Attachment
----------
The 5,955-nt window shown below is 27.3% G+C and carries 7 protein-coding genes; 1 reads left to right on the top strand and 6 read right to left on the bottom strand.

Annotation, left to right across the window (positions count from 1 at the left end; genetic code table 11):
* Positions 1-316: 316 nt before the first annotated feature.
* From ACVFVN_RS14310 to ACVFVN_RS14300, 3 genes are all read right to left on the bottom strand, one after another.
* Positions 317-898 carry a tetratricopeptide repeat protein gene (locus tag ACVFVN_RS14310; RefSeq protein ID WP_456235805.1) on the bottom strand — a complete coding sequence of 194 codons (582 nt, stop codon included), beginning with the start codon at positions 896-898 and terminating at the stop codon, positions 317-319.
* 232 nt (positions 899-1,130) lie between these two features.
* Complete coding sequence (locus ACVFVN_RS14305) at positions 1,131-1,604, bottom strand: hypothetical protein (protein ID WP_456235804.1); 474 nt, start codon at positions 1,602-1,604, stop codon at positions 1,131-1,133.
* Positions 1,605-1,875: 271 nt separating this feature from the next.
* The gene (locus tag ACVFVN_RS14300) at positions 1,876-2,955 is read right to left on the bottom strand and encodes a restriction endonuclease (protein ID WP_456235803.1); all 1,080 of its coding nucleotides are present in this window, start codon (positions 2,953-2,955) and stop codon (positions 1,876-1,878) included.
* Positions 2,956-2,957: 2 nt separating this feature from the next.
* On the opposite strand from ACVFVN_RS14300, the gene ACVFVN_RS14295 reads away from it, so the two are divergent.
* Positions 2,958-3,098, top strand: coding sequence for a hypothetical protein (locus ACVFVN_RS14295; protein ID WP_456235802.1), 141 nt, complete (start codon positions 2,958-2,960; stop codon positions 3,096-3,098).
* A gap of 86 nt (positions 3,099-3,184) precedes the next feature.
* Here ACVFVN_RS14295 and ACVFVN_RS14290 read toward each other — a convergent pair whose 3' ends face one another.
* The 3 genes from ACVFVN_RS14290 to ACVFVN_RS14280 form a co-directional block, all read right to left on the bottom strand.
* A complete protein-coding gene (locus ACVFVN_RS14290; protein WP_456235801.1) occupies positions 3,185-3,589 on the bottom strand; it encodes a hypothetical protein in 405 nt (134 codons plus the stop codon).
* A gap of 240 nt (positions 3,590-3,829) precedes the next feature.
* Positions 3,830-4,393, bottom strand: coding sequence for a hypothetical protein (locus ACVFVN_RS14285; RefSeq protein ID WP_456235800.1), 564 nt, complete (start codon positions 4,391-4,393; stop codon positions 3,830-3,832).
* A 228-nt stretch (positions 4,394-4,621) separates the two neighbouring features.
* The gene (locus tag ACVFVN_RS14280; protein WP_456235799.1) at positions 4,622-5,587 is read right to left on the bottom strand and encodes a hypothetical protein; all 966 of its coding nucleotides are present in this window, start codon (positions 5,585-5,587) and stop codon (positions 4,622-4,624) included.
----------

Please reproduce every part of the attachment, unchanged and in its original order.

The 5,955-nt window shown below is 27.3% G+C and carries 7 protein-coding genes; 1 reads left to right on the top strand and 6 read right to left on the bottom strand.

Annotation, left to right across the window (positions count from 1 at the left end; genetic code table 11):
* Positions 1-316: 316 nt before the first annotated feature.
* From ACVFVN_RS14310 to ACVFVN_RS14300, 3 genes are all read right to left on the bottom strand, one after another.
* Positions 317-898 carry a tetratricopeptide repeat protein gene (locus tag ACVFVN_RS14310; RefSeq protein ID WP_456235805.1) on the bottom strand — a complete coding sequence of 194 codons (582 nt, stop codon included), beginning with the start codon at positions 896-898 and terminating at the stop codon, positions 317-319.
* 232 nt (positions 899-1,130) lie between these two features.
* Complete coding sequence (locus ACVFVN_RS14305) at positions 1,131-1,604, bottom strand: hypothetical protein (protein ID WP_456235804.1); 474 nt, start codon at positions 1,602-1,604, stop codon at positions 1,131-1,133.
* Positions 1,605-1,875: 271 nt separating this feature from the next.
* The gene (locus tag ACVFVN_RS14300) at positions 1,876-2,955 is read right to left on the bottom strand and encodes a restriction endonuclease (protein ID WP_456235803.1); all 1,080 of its coding nucleotides are present in this window, start codon (positions 2,953-2,955) and stop codon (positions 1,876-1,878) included.
* Positions 2,956-2,957: 2 nt separating this feature from the next.
* On the opposite strand from ACVFVN_RS14300, the gene ACVFVN_RS14295 reads away from it, so the two are divergent.
* Positions 2,958-3,098, top strand: coding sequence for a hypothetical protein (locus ACVFVN_RS14295; protein ID WP_456235802.1), 141 nt, complete (start codon positions 2,958-2,960; stop codon positions 3,096-3,098).
* A gap of 86 nt (positions 3,099-3,184) precedes the next feature.
* Here ACVFVN_RS14295 and ACVFVN_RS14290 read toward each other — a convergent pair whose 3' ends face one another.
* The 3 genes from ACVFVN_RS14290 to ACVFVN_RS14280 form a co-directional block, all read right to left on the bottom strand.
* A complete protein-coding gene (locus ACVFVN_RS14290; protein WP_456235801.1) occupies positions 3,185-3,589 on the bottom strand; it encodes a hypothetical protein in 405 nt (134 codons plus the stop codon).
* A gap of 240 nt (positions 3,590-3,829) precedes the next feature.
* Positions 3,830-4,393, bottom strand: coding sequence for a hypothetical protein (locus ACVFVN_RS14285; RefSeq protein ID WP_456235800.1), 564 nt, complete (start codon positions 4,391-4,393; stop codon positions 3,830-3,832).
* A 228-nt stretch (positions 4,394-4,621) separates the two neighbouring features.
* The gene (locus tag ACVFVN_RS14280; protein WP_456235799.1) at positions 4,622-5,587 is read right to left on the bottom strand and encodes a hypothetical protein; all 966 of its coding nucleotides are present in this window, start codon (positions 5,585-5,587) and stop codon (positions 4,622-4,624) included.